An electro-magnet is a piece of iron temporarily converted into a magnet by means of a current of electricity sent through a wire which is coiled around it. The wire is usually covered with silk, cotton, gutta percha or some other insulator, to prevent the current from leaping across, and compel it to travel through the whole length of the wire.

The more pure and soft the iron is, the stronger will its magnetism be while it lasts, and the more completely will it disappear when the current stops. Steel is less affected than soft iron for the time, but remains permanently magnetized after the current ceases. Electro-magnets are usually much more powerful than other magnets of the same size.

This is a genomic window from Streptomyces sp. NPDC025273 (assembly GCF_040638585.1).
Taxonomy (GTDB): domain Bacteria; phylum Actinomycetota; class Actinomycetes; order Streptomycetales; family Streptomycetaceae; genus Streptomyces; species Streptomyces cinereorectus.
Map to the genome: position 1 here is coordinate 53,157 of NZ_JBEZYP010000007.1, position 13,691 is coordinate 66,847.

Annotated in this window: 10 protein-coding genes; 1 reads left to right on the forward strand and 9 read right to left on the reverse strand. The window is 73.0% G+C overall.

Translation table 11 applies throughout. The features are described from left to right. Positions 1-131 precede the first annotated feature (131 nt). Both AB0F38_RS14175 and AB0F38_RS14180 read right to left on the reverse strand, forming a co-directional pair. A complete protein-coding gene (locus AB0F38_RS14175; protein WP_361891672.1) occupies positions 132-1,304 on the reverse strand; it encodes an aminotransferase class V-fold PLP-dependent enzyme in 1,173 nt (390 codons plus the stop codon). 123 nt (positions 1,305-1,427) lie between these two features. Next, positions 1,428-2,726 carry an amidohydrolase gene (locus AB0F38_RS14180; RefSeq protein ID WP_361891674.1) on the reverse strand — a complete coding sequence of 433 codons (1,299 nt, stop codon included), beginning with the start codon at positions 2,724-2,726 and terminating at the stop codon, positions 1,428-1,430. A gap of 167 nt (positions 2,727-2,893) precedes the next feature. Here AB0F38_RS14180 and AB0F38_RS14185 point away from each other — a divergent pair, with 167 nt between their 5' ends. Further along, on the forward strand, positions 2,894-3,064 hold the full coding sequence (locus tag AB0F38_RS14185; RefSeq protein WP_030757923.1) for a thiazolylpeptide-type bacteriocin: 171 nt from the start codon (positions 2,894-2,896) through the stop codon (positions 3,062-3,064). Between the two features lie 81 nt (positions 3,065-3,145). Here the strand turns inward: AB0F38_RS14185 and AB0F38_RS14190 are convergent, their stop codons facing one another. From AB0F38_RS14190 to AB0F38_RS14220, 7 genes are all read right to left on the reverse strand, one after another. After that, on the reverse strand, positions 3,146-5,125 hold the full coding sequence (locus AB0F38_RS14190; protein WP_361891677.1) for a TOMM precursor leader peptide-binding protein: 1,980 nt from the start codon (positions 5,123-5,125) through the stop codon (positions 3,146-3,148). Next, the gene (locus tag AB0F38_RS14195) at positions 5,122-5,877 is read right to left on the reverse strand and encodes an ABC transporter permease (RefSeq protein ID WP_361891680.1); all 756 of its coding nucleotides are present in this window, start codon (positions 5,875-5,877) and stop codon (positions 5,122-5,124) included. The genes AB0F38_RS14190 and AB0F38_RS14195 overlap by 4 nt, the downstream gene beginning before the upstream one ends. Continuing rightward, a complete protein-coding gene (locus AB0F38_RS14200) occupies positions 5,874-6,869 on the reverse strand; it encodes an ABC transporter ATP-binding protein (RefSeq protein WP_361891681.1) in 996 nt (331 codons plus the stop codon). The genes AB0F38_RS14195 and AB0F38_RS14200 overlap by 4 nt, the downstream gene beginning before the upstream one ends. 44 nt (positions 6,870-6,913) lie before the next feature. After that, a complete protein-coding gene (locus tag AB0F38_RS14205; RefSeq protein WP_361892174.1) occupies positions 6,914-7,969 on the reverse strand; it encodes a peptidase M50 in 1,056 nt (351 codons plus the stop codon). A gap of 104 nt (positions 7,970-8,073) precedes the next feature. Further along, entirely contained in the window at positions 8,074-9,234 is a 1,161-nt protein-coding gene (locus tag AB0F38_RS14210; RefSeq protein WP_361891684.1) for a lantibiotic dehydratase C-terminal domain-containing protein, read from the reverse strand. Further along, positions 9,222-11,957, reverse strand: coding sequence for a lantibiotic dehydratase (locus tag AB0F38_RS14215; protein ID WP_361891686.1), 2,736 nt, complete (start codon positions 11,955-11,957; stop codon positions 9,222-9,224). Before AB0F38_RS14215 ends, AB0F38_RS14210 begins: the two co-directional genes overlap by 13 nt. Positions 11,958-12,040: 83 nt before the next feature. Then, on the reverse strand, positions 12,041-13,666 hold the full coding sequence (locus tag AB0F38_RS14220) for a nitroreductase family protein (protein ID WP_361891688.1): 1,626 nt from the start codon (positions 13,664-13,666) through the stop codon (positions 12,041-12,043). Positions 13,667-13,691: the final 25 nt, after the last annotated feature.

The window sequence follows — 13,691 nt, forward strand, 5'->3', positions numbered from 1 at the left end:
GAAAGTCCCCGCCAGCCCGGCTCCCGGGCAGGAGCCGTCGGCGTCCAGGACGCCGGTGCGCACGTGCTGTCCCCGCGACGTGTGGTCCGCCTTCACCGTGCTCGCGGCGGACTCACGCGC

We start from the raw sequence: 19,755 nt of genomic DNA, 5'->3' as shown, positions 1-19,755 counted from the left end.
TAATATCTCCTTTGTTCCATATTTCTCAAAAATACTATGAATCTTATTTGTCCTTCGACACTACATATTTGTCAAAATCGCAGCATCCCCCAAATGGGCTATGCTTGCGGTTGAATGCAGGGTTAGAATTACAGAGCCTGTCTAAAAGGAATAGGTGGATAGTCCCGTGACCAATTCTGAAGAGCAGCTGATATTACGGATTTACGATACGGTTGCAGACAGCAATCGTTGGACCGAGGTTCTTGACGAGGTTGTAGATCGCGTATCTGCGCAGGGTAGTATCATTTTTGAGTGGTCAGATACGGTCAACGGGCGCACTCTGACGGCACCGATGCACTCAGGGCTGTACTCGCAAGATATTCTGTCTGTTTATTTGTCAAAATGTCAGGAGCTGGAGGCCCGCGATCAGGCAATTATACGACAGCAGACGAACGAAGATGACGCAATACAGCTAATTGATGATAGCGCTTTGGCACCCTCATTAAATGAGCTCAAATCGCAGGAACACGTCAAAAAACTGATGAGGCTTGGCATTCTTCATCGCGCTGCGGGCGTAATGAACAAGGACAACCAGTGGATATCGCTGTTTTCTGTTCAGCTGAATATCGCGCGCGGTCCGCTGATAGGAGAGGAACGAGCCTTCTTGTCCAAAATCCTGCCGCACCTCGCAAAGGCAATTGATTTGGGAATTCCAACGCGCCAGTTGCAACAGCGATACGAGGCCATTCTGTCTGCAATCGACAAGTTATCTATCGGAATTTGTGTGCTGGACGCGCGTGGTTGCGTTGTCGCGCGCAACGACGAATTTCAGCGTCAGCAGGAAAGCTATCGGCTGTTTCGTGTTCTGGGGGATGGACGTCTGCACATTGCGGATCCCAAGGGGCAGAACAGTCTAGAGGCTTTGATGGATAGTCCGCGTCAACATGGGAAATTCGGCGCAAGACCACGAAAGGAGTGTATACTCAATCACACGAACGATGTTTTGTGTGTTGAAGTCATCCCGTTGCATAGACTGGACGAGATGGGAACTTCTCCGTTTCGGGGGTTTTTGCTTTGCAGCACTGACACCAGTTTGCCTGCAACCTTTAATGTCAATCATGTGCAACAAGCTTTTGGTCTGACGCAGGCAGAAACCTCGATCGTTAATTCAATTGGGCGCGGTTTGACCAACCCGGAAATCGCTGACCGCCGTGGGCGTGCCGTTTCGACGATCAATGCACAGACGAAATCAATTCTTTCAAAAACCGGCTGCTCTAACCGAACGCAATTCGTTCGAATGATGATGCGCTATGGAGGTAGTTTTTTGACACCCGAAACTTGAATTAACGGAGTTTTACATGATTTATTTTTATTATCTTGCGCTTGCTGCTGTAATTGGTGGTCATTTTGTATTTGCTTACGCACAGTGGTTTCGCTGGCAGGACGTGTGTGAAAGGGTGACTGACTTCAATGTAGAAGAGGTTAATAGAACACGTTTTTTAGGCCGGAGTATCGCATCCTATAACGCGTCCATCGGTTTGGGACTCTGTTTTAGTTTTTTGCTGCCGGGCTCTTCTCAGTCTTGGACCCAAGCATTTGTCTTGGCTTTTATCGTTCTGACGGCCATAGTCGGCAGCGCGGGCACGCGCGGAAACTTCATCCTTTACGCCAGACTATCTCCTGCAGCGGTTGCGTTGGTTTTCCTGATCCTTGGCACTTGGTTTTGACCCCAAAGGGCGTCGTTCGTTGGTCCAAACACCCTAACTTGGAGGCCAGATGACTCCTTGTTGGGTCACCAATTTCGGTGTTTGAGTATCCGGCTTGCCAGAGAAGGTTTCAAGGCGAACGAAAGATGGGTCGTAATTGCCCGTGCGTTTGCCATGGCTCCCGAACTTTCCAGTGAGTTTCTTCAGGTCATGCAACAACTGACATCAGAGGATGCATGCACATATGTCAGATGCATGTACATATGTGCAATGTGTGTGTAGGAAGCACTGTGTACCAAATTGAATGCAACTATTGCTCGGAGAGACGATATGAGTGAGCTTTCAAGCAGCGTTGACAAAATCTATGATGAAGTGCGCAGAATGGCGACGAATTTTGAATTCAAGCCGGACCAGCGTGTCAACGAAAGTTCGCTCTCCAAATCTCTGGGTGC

The iron which is magnetized by the current passing around it is called the core. It is frequently straight, the wire being wound upon it like thread upon a reel; but very frequently it has the shape of a U or horseshoe, the wire being coiled round the two ends and the bend of the U left uncovered.